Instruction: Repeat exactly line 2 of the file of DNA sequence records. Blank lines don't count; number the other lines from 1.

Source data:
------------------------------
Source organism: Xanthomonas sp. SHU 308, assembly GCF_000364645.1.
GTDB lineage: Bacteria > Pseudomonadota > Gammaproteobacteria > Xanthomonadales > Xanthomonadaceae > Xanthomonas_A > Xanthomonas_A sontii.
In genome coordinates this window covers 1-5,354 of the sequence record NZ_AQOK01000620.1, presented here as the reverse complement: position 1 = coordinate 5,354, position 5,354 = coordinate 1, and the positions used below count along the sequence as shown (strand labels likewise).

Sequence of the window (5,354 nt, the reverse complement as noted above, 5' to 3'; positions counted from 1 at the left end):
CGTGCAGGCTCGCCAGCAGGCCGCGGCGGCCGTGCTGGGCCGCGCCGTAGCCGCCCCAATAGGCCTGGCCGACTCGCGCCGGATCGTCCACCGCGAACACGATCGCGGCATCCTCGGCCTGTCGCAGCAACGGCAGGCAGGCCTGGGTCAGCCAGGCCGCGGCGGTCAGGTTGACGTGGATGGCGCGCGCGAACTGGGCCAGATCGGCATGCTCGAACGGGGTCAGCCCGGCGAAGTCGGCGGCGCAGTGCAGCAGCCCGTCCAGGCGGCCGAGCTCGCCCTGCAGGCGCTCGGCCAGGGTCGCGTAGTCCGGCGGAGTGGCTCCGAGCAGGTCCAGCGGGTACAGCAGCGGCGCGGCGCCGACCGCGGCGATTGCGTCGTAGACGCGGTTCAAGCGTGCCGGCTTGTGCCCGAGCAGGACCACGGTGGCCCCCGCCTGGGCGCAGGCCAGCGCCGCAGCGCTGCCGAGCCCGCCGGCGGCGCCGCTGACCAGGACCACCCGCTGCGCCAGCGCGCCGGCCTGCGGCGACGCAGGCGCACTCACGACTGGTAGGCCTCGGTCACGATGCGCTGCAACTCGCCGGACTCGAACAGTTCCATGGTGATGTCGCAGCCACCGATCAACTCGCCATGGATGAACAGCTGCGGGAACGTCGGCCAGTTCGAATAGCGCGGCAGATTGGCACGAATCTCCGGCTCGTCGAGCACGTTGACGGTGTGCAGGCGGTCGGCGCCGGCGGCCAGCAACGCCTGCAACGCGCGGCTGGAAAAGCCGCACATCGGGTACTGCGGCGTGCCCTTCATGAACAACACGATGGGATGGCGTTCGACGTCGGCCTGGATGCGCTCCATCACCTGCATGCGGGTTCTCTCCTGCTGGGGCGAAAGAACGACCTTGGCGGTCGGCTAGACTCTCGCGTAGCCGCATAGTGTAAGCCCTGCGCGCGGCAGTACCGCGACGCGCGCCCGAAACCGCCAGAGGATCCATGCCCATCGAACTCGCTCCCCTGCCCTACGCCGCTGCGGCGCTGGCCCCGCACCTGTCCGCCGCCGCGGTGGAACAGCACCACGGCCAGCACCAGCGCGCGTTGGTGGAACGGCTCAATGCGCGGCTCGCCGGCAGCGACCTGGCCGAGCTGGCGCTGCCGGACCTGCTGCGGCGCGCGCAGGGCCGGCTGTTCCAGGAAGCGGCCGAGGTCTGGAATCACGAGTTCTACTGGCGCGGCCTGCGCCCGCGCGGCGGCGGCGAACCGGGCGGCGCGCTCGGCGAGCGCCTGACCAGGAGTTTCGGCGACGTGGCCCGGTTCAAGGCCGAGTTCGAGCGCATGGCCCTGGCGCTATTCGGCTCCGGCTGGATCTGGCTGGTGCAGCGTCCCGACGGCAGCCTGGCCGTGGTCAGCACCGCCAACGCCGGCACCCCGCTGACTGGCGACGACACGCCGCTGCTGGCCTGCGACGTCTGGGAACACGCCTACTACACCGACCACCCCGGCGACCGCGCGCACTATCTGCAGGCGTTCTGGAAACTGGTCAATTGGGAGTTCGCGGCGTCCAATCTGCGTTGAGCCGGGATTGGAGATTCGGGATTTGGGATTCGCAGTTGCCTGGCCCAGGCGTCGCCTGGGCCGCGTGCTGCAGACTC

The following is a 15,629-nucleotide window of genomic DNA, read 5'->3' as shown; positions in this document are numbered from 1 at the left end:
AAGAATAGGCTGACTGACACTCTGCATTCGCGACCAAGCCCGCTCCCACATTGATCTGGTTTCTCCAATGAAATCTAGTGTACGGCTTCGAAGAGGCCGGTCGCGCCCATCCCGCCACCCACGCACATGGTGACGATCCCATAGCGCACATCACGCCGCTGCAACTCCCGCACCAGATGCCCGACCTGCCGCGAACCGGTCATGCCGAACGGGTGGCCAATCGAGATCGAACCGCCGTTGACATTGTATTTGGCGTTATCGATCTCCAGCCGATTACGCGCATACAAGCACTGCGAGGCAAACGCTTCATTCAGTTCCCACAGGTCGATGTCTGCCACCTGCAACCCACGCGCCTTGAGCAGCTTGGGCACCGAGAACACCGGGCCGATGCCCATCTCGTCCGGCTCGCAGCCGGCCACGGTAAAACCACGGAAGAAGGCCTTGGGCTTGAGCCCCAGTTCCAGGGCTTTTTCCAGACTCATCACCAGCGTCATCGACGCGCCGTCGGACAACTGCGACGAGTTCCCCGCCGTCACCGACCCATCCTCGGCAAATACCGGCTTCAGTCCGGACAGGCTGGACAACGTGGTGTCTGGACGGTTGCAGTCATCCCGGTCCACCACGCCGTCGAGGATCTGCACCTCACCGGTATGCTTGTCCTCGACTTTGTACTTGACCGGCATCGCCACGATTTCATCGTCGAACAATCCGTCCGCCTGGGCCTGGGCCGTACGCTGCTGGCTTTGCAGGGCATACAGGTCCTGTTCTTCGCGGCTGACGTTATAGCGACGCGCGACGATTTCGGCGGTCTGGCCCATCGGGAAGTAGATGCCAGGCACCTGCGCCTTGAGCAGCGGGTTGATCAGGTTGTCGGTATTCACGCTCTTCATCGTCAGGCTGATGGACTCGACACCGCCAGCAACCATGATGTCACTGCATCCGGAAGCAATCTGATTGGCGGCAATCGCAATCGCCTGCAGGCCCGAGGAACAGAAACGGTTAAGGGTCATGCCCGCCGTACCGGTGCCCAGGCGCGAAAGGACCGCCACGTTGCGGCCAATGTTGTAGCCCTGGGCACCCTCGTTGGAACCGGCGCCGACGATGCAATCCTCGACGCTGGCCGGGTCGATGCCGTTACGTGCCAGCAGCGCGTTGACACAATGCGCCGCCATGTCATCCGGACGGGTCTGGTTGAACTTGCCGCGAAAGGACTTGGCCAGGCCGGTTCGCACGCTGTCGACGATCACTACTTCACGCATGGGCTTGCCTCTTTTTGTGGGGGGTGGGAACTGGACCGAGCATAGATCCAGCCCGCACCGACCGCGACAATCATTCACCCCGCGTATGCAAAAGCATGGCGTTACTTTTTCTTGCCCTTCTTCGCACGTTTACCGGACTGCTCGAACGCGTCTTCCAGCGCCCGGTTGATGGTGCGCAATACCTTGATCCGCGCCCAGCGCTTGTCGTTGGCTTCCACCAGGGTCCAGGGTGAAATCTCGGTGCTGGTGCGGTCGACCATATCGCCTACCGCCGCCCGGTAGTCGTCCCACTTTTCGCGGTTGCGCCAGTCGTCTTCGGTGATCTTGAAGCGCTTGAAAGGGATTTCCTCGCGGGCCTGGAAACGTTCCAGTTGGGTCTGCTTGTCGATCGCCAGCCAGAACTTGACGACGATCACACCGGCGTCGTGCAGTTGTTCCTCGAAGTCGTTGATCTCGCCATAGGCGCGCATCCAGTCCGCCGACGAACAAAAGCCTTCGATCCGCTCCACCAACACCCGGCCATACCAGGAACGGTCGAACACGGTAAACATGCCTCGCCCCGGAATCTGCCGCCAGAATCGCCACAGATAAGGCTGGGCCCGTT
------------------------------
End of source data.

GTDB lineage: Bacteria > Pseudomonadota > Gammaproteobacteria > Xanthomonadales > Xanthomonadaceae > Xanthomonas_A > Xanthomonas_A sontii.